There's no question that the read-option style offense turned Washington's running game upside down. Griffin and Morris accounted for nearly 90 percent of the Redskins' rushing yardage. In 2012, Washington ranked No. 1 in the NFL, with their 162-yard per game average. That's a startling improvement over 2011, when the Skins ranked 25th (100.9) and 2010, when they were 30th overall (91.3).
If they could, Griffin and Morris would probably be happy to share the Rookie of the Year Award. But Morris prefers to stay under the radar and lets the charismatic Griffin shine instead.
“I’m never a star. I’ll never be the star, said an unselfish Morris, via CSNWashington.com. Other people may think I’m a star, but I’m just Alfred. I’ve been the same since way back when and I’m not going to change. When I walked in, nobody knew who I was and I’m still going to be that guy. I couldn’t change, even if I tried.”
Morris' entire postgame interview was one of the most honorable ones I've heard, but I have sentimental reasons to predict RGIII as the overwhelming favorite for the ROTY Award.
Remember when the Redskins were reeling with a record of 3-6? Mike Shanahan showed his frustration by stating that it was time to evaluate players with seven games left in the season. The comment drew criticism, but in hindsight it was the perfect tool for lighting a fire under the Redskins.
Instead of throwing in the towel, the team regrouped over the bye week and looked to their 22-year-old quarterback to save them from the abyss.
“Everybody stepped up big and changed their mindset after the bye week," said RGIII, in his postgame press conference, via CSNWashington.com . "It was one game at a time and we took that cliché to the max because we knew we had to win every game. We couldn’t rely on anybody else to try to help us get into the playoffs and win our division and we went out and did that.”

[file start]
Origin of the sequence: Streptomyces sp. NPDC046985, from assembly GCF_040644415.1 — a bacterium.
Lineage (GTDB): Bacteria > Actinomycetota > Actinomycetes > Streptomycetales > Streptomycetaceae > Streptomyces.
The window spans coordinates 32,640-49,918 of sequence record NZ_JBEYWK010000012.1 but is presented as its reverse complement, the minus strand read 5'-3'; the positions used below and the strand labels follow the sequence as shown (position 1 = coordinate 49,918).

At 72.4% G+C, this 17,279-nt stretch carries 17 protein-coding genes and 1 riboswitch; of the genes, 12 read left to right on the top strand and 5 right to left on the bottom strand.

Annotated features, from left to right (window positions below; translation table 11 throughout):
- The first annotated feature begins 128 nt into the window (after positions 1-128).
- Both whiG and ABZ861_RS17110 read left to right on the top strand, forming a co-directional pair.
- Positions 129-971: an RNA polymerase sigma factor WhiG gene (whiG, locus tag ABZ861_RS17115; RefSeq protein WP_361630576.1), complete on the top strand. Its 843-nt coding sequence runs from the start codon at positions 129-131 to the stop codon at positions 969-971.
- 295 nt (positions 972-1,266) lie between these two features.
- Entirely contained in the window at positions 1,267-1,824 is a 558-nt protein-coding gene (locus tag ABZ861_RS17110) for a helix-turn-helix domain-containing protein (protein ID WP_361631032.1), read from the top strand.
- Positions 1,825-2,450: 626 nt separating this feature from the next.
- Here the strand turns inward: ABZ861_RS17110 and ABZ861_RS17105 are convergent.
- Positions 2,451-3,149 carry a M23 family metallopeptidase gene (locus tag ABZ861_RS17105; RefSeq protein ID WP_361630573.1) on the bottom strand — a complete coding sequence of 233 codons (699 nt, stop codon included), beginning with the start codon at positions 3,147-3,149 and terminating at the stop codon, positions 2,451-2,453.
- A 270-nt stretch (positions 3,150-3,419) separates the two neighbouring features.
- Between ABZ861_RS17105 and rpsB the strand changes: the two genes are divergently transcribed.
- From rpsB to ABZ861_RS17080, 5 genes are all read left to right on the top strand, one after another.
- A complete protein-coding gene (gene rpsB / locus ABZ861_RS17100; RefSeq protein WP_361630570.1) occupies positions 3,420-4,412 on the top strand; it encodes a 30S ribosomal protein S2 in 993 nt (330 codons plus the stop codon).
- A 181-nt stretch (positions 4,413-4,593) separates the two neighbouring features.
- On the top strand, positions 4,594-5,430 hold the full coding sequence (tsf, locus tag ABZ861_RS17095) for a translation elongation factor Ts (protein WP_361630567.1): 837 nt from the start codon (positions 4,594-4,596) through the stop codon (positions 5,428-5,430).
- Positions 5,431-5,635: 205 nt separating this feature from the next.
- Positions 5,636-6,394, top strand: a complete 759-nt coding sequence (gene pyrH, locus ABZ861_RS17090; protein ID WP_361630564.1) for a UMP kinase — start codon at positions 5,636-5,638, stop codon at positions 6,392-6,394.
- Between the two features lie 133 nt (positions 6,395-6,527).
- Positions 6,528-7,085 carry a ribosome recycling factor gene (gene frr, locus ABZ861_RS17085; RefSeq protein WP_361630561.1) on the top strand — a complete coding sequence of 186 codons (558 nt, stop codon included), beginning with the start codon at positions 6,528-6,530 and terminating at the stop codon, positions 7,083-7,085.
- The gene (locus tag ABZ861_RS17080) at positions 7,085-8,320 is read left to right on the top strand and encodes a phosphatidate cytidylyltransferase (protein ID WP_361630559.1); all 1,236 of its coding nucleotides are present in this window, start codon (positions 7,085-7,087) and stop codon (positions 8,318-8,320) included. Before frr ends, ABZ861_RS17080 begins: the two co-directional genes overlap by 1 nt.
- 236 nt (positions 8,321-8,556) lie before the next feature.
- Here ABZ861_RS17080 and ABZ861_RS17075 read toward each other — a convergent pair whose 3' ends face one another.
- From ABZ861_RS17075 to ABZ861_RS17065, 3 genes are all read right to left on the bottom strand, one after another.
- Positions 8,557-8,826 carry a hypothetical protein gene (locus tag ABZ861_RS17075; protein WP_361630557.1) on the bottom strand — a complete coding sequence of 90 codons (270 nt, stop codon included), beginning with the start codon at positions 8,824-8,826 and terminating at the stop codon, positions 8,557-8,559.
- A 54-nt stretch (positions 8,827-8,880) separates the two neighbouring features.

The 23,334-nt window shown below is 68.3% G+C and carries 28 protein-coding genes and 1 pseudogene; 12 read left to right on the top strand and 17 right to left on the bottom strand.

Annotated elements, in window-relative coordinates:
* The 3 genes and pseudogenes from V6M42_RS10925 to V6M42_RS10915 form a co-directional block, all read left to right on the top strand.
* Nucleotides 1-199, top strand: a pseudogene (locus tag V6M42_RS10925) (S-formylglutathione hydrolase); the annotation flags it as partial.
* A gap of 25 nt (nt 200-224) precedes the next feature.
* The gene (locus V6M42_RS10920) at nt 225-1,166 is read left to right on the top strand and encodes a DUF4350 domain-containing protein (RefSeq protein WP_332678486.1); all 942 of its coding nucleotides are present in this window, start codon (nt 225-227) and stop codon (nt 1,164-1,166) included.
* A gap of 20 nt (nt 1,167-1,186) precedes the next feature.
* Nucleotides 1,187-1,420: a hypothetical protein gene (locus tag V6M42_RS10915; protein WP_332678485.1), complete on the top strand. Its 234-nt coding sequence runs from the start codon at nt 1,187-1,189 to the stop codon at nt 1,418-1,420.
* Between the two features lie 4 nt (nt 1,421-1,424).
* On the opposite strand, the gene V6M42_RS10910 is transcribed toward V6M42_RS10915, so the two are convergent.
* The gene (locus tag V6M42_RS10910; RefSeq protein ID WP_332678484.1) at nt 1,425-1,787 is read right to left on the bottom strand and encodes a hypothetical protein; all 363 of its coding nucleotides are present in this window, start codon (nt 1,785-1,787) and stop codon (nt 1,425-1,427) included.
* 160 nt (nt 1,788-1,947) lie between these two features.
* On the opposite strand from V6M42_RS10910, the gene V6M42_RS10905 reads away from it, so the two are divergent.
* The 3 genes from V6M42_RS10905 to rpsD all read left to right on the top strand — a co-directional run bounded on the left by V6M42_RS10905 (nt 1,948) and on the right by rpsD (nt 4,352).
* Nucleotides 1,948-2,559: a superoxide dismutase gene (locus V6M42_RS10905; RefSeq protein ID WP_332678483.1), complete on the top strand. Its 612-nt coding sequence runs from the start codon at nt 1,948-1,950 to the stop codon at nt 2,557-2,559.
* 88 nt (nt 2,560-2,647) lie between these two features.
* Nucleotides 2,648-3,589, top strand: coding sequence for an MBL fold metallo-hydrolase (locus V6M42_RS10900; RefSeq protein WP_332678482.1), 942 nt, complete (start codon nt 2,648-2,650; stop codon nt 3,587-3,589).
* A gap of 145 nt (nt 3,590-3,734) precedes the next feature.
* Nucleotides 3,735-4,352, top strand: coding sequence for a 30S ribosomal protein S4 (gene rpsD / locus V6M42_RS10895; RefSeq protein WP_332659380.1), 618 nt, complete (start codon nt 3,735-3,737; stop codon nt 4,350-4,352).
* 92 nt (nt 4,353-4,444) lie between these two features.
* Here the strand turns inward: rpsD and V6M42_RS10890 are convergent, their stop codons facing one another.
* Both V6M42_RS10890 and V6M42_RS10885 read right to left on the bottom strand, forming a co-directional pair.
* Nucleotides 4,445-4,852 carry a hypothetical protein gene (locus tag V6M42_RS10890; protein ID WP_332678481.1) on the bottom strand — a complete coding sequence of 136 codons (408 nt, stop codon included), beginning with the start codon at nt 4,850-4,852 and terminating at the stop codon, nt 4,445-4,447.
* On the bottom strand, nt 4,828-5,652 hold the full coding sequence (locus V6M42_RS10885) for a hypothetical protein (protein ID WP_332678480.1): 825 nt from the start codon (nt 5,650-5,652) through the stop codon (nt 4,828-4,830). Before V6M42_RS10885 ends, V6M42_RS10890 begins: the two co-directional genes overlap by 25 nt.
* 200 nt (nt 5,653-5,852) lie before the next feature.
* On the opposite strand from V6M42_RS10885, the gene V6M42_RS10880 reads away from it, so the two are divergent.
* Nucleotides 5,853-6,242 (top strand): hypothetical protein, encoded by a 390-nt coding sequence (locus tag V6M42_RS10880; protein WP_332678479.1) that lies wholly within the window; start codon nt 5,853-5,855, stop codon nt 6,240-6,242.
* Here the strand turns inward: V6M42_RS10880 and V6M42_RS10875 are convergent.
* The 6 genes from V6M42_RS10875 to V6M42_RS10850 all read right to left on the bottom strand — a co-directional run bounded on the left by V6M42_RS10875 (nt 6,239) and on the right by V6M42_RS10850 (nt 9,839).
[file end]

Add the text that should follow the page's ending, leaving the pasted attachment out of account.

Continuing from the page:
Griffin also accepted his new designation with open arms.
“Just because of your age, doesn’t mean you can’t be a leader," added Griffin. "The team showed me that when they voted me captain."
We’re young, we’re talented, we’re athletic, whatever you want to say, but the one thing that you can never account for is a man’s character."
And with character and resiliency, RGIII helped lead one of the most improbable seven-game win streaks in NFL history.
Now, all Griffin has to do is finish with three playoff wins, the Rookie of the Year Award and a shot at the grandest prize of all.
Joe Versage is an NFL Featured Columnist for Bleacher Report. He previously covered the Buffalo Bills, Washington Redskins and Baltimore Ravens as a television beat reporter. Follow him on Twitter at: @JoeVersage Takip et: @JoeVersage
Unless otherwise noted, all player, coach and game information are courtesy of Redskins.com and the National Football League. Game day and postgame quotes are courtesy of NBC's Sunday Night Football and CSNWashington.com. Additional information and statistics were obtained from WashingtonPost.com, RealRedskins.com and WashingtonExaminer.com.